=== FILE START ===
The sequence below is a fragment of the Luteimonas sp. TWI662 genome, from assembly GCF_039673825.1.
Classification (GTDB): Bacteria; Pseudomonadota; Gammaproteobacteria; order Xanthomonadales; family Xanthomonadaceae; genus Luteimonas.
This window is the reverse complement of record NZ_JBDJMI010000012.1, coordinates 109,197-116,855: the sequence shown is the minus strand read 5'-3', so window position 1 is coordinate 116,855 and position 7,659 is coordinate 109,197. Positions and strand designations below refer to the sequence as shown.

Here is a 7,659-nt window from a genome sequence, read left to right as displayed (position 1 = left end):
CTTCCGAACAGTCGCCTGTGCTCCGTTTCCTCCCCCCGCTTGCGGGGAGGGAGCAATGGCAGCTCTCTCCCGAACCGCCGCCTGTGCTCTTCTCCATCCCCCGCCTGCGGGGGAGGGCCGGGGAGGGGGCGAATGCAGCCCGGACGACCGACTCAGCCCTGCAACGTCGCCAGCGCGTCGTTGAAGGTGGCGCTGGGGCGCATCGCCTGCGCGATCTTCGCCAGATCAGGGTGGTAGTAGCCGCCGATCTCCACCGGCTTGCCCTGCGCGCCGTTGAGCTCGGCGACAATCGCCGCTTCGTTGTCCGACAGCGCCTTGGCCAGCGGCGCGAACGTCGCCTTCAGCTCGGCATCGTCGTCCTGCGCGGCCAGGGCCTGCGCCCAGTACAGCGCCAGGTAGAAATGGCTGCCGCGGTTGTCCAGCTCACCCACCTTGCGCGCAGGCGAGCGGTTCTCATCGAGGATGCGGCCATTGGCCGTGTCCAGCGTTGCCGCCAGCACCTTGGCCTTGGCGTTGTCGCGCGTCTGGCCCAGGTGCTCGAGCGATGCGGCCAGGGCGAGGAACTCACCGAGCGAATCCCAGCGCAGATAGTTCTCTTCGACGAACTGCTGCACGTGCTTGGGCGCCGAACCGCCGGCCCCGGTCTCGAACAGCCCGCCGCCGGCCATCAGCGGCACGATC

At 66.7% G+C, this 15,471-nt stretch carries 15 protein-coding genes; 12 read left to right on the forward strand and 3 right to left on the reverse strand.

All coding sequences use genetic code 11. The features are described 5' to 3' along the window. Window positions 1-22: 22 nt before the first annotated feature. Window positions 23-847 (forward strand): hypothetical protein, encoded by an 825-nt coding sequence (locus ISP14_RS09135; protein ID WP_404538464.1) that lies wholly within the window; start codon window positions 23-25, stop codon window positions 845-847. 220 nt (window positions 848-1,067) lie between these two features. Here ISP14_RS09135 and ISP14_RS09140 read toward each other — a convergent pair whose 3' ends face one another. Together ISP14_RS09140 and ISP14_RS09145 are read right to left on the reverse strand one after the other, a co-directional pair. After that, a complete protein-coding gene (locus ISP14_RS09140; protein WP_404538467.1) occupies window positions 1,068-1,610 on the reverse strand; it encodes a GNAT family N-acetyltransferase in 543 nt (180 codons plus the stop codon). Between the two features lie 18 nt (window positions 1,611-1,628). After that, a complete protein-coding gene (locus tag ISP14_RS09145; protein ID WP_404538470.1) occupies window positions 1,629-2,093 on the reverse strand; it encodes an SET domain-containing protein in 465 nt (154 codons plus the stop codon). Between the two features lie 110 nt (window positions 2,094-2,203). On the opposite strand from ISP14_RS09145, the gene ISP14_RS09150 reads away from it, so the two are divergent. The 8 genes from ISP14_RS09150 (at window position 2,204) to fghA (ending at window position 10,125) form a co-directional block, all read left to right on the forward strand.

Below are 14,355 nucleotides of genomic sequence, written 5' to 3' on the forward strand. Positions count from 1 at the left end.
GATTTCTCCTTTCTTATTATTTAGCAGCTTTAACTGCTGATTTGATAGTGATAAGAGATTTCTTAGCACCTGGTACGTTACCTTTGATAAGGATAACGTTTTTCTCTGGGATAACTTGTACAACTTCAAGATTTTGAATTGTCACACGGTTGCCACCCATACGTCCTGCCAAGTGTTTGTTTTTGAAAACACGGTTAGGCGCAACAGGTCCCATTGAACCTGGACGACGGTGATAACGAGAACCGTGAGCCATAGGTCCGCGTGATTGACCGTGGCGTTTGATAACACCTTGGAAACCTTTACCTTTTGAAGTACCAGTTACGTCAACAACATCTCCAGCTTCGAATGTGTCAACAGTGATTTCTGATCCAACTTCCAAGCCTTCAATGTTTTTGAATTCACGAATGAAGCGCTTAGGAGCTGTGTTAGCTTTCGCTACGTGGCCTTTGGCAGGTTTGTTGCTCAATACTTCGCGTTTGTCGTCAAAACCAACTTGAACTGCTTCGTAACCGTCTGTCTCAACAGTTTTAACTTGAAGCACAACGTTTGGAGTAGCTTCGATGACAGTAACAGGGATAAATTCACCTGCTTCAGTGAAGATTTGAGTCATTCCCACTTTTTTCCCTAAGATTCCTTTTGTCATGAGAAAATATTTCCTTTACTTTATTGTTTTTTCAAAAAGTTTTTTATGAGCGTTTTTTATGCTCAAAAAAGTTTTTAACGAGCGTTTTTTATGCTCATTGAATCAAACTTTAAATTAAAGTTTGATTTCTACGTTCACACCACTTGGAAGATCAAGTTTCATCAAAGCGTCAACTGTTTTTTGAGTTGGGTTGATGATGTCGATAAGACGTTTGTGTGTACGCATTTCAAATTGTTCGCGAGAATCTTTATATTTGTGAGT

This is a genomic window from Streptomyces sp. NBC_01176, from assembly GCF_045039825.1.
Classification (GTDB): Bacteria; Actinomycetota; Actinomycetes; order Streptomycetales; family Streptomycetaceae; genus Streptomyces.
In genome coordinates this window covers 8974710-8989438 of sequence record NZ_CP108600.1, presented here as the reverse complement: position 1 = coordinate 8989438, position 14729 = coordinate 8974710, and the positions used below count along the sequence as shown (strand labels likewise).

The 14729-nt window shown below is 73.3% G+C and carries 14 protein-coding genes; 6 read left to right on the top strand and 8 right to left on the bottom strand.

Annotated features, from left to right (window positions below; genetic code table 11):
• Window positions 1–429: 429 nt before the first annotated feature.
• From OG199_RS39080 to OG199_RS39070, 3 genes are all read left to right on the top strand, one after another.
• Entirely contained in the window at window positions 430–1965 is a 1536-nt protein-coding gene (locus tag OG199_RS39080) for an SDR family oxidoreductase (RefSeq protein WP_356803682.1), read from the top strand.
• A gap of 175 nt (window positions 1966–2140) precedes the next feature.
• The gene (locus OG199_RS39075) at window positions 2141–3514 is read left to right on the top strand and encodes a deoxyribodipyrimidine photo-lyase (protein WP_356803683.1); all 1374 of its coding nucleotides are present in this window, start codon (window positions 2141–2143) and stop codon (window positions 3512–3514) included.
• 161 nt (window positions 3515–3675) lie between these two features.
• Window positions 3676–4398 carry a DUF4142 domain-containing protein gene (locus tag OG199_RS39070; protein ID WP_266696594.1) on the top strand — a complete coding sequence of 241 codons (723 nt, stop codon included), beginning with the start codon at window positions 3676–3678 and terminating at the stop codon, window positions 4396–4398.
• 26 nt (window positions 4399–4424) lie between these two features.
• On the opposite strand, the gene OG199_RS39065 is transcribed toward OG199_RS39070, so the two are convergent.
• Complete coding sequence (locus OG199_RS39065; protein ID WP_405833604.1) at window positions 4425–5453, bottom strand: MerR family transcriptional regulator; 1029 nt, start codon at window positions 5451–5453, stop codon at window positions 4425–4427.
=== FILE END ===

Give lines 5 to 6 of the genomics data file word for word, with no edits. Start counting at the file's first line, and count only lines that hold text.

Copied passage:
CTTCCGAACAGTCGCCTGTGCTCCGTTTCCTCCCCCCGCTTGCGGGGAGGGAGCAATGGCAGCTCTCTCCCGAACCGCCGCCTGTGCTCTTCTCCATCCCCCGCCTGCGGGGGAGGGCCGGGGAGGGGGCGAATGCAGCCCGGACGACCGACTCAGCCCTGCAACGTCGCCAGCGCGTCGTTGAAGGTGGCGCTGGGGCGCATCGCCTGCGCGATCTTCGCCAGATCAGGGTGGTAGTAGCCGCCGATCTCCACCGGCTTGCCCTGCGCGCCGTTGAGCTCGGCGACAATCGCCGCTTCGTTGTCCGACAGCGCCTTGGCCAGCGGCGCGAACGTCGCCTTCAGCTCGGCATCGTCGTCCTGCGCGGCCAGGGCCTGCGCCCAGTACAGCGCCAGGTAGAAATGGCTGCCGCGGTTGTCCAGCTCACCCACCTTGCGCGCAGGCGAGCGGTTCTCATCGAGGATGCGGCCATTGGCCGTGTCCAGCGTTGCCGCCAGCACCTTGGCCTTGGCGTTGTCGCGCGTCTGGCCCAGGTGCTCGAGCGATGCGGCCAGGGCGAGGAACTCACCGAGCGAATCCCAGCGCAGATAGTTCTCTTCGACGAACTGCTGCACGTGCTTGGGCGCCGAACCGCCGGCCCCGGTCTCGAACAGCCCGCCGCCGGCCATCAGCGGCACGATC

At 66.7% G+C, this 15,471-nt stretch carries 15 protein-coding genes; 12 read left to right on the forward strand and 3 right to left on the reverse strand.